Thursday, October 29, 2009
Well, it's another wonderful day in this messed up world today. I just talked with a client who let me know that they needed several new computers and a server. GREAT!!!! More business is always good, right? Well, not so fast hot shot. She was disappointed in how they had to do it. Apparently I need to be on an approved vendor list (this is a govt connected operation). To get on this list, you don't have to have any special qualifications with the exception of paying a $500 per year fee. WTF? In looking at this, it's nothing more than legal extortion. We have to pay them for the right to do business. Wow, more and more, Ayn Rand is proving to be right. I am currently re-reading 'Atlas Shrugged' and what is happening now, is much the same as what is happening in the book. The free market system that is currently under attack in this country, is NOT what the free market system is supposed to be. Businesses today are lobbying Washington (and state and local) lawmakers for their business. Does business happen because the government says 'make it so'? Of course not. It happens because people have a need and the businesses are there to provide for it if they can. If they can't, well, their out of business and another company will replace them. This is how it happens(well, in a very simply put way, it's far more complicated but for this rant, I'll keep it simple). The 'wizards' in DC seem to think they have to screw with the formula to keep things fair. Hmmm, how is it fair if rules have to be in place so that a less capable company is able to survive but one that is properly run gets hurt? On top of that, when it comes to things like this little fee I'm bitching about, these are nothing but a drain on the system as not only does it not facilitate business, it raises the cost of doing business and there is no real benefit to it. My head hurts thinking about stuff like this. On the national level, these costs go up and only makes things more difficult and that just creates more problems. Nothing ever gets solved by having more fees for government. All it does is give them more money to do their little social engineering experiments at the cost to you and me and all the other taxpayers in the country. Maybe we all should just start saying 'NO' and take a step away from this wonderful society they are attempting to take from us and replace it with their version where we are in a position to be required to ask the government for our freedoms, benefits and lives for that matter. Oh, well, 'Who is John Galt?'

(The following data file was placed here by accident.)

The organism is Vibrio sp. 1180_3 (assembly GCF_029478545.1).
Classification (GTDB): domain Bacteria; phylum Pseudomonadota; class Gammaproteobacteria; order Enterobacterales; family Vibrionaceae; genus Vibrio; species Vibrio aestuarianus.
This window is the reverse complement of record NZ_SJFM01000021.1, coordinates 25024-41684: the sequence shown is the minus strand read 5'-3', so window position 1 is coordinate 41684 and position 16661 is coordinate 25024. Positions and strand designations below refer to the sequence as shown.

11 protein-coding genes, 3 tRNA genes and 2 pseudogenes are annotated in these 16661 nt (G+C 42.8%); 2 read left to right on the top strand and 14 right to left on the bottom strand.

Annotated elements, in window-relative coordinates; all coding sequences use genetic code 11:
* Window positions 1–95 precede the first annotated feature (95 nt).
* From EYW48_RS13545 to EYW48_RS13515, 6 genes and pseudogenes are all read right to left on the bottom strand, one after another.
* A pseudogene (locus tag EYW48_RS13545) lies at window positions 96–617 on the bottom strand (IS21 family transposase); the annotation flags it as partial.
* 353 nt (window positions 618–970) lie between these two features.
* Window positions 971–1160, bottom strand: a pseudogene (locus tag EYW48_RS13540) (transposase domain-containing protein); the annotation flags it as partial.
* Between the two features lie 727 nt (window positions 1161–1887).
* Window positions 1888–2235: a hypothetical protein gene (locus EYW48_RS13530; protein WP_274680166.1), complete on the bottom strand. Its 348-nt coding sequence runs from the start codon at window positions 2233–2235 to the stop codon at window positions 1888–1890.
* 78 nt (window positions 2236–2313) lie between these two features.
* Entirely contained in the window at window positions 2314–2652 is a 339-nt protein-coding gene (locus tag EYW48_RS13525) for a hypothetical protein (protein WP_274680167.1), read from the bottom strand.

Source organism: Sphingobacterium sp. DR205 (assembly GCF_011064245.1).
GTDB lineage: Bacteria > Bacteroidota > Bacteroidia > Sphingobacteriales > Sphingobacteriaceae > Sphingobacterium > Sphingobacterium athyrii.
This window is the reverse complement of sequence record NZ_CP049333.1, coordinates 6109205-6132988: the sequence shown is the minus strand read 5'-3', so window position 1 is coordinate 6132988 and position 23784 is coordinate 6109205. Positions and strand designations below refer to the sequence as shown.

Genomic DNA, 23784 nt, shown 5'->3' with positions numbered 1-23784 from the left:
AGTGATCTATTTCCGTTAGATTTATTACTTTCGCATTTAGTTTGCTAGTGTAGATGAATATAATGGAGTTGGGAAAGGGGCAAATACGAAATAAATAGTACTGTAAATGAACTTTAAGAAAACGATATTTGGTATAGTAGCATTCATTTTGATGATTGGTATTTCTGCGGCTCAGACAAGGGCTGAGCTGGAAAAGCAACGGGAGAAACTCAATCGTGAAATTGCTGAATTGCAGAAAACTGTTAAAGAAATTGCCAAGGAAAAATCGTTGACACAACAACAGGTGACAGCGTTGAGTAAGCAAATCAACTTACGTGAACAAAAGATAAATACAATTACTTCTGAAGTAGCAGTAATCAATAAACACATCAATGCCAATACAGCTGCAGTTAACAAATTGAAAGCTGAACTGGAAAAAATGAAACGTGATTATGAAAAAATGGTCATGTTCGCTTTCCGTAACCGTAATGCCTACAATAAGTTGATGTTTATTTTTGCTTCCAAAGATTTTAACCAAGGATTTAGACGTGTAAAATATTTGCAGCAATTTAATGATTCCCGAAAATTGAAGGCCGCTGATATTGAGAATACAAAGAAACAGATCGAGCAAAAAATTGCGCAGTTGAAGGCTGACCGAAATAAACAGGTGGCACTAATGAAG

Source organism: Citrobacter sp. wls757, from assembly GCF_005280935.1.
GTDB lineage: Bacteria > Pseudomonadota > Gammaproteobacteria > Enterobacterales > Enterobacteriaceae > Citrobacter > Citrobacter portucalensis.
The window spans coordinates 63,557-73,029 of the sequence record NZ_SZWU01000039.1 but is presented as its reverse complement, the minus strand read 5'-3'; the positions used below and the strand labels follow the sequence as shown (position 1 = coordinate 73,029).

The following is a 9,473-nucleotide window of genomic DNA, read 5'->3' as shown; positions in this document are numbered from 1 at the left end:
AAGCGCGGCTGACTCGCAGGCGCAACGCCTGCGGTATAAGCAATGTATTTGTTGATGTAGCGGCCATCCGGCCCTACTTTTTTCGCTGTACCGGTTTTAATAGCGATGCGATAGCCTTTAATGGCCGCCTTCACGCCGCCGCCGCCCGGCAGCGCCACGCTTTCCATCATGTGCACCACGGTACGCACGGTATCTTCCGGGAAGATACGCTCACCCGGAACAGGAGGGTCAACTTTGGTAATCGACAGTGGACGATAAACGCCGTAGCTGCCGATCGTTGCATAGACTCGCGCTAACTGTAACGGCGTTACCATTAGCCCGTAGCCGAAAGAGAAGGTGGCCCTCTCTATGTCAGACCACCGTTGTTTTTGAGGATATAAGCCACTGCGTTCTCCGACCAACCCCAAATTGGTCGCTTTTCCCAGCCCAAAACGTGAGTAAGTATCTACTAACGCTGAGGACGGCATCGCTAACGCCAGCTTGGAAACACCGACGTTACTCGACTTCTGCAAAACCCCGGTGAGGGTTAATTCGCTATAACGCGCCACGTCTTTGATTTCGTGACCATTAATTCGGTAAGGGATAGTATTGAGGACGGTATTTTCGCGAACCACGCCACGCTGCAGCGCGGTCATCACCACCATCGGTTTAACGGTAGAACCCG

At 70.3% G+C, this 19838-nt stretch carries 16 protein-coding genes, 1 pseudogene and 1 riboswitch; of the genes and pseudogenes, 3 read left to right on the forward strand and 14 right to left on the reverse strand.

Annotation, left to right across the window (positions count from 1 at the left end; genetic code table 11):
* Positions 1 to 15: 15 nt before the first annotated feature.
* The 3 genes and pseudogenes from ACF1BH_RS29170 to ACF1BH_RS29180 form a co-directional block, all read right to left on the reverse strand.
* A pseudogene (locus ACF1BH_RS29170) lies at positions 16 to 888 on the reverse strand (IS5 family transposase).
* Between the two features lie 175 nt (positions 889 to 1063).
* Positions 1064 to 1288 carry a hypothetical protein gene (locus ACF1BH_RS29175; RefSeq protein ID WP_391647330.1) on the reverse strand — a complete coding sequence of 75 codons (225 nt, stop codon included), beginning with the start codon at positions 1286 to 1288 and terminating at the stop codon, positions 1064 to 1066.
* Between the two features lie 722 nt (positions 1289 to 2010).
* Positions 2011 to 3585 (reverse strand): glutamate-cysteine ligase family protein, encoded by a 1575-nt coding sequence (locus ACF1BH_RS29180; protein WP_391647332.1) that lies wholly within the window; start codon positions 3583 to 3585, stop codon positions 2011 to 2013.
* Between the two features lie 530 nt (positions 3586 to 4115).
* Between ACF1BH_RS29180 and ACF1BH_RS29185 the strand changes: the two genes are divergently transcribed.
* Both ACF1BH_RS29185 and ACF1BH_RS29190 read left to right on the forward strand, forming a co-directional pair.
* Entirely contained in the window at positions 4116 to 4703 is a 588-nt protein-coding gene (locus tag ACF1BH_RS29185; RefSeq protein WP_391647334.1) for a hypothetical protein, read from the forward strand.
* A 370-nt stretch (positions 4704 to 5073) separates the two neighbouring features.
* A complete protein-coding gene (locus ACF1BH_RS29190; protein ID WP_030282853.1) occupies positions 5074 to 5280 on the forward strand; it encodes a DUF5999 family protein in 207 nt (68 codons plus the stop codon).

Monday, October 19, 2009